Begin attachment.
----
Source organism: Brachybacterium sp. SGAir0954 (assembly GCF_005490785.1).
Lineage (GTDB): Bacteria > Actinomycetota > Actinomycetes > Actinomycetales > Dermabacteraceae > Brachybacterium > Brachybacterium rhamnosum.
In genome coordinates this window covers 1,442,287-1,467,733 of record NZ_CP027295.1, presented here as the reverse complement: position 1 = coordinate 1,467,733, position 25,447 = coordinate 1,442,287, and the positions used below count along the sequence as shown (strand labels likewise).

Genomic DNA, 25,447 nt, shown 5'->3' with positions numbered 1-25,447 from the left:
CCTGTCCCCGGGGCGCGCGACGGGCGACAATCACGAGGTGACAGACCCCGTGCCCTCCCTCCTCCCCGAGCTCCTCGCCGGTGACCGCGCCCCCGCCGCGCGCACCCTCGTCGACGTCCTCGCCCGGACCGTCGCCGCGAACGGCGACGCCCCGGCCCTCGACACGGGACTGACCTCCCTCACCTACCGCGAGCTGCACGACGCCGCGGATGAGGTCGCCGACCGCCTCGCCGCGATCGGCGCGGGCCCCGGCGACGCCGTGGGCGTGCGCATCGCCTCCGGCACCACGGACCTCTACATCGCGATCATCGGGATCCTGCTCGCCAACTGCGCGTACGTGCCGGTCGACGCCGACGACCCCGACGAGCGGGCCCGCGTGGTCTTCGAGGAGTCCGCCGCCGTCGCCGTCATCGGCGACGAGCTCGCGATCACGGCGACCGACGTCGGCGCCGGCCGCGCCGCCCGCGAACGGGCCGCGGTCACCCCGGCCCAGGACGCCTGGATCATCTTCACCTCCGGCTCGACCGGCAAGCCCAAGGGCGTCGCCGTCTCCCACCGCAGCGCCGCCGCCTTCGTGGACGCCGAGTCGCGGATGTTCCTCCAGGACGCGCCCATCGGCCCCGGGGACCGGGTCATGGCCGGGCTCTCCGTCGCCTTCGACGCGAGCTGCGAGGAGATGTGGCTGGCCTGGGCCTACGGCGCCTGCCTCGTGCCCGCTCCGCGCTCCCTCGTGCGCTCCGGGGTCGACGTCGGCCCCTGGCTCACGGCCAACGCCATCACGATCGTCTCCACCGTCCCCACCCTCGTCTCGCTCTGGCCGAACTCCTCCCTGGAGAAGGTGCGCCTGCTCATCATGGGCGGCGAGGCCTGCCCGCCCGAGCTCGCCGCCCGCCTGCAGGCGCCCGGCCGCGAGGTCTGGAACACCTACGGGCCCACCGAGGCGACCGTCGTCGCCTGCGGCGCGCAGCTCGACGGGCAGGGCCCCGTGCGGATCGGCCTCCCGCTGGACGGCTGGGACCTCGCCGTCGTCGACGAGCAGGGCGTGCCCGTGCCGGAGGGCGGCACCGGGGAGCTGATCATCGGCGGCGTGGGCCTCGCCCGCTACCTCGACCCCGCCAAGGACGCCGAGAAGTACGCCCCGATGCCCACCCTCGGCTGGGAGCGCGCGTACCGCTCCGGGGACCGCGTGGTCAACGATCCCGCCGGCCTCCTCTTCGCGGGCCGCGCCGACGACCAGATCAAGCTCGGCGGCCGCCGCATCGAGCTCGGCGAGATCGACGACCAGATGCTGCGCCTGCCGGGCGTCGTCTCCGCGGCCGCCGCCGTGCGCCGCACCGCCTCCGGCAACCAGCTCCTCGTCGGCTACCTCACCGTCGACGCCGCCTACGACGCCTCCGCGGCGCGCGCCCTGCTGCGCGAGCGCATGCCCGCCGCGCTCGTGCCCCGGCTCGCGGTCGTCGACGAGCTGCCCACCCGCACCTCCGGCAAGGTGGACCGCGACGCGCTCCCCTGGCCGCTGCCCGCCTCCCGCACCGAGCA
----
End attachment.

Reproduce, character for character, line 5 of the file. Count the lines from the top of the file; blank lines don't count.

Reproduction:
CCTGTCCCCGGGGCGCGCGACGGGCGACAATCACGAGGTGACAGACCCCGTGCCCTCCCTCCTCCCCGAGCTCCTCGCCGGTGACCGCGCCCCCGCCGCGCGCACCCTCGTCGACGTCCTCGCCCGGACCGTCGCCGCGAACGGCGACGCCCCGGCCCTCGACACGGGACTGACCTCCCTCACCTACCGCGAGCTGCACGACGCCGCGGATGAGGTCGCCGACCGCCTCGCCGCGATCGGCGCGGGCCCCGGCGACGCCGTGGGCGTGCGCATCGCCTCCGGCACCACGGACCTCTACATCGCGATCATCGGGATCCTGCTCGCCAACTGCGCGTACGTGCCGGTCGACGCCGACGACCCCGACGAGCGGGCCCGCGTGGTCTTCGAGGAGTCCGCCGCCGTCGCCGTCATCGGCGACGAGCTCGCGATCACGGCGACCGACGTCGGCGCCGGCCGCGCCGCCCGCGAACGGGCCGCGGTCACCCCGGCCCAGGACGCCTGGATCATCTTCACCTCCGGCTCGACCGGCAAGCCCAAGGGCGTCGCCGTCTCCCACCGCAGCGCCGCCGCCTTCGTGGACGCCGAGTCGCGGATGTTCCTCCAGGACGCGCCCATCGGCCCCGGGGACCGGGTCATGGCCGGGCTCTCCGTCGCCTTCGACGCGAGCTGCGAGGAGATGTGGCTGGCCTGGGCCTACGGCGCCTGCCTCGTGCCCGCTCCGCGCTCCCTCGTGCGCTCCGGGGTCGACGTCGGCCCCTGGCTCACGGCCAACGCCATCACGATCGTCTCCACCGTCCCCACCCTCGTCTCGCTCTGGCCGAACTCCTCCCTGGAGAAGGTGCGCCTGCTCATCATGGGCGGCGAGGCCTGCCCGCCCGAGCTCGCCGCCCGCCTGCAGGCGCCCGGCCGCGAGGTCTGGAACACCTACGGGCCCACCGAGGCGACCGTCGTCGCCTGCGGCGCGCAGCTCGACGGGCAGGGCCCCGTGCGGATCGGCCTCCCGCTGGACGGCTGGGACCTCGCCGTCGTCGACGAGCAGGGCGTGCCCGTGCCGGAGGGCGGCACCGGGGAGCTGATCATCGGCGGCGTGGGCCTCGCCCGCTACCTCGACCCCGCCAAGGACGCCGAGAAGTACGCCCCGATGCCCACCCTCGGCTGGGAGCGCGCGTACCGCTCCGGGGACCGCGTGGTCAACGATCCCGCCGGCCTCCTCTTCGCGGGCCGCGCCGACGACCAGATCAAGCTCGGCGGCCGCCGCATCGAGCTCGGCGAGATCGACGACCAGATGCTGCGCCTGCCGGGCGTCGTCTCCGCGGCCGCCGCCGTGCGCCGCACCGCCTCCGGCAACCAGCTCCTCGTCGGCTACCTCACCGTCGACGCCGCCTACGACGCCTCCGCGGCGCGCGCCCTGCTGCGCGAGCGCATGCCCGCCGCGCTCGTGCCCCGGCTCGCGGTCGTCGACGAGCTGCCCACCCGCACCTCCGGCAAGGTGGACCGCGACGCGCTCCCCTGGCCGCTGCCCGCCTCCCGCACCGAGCA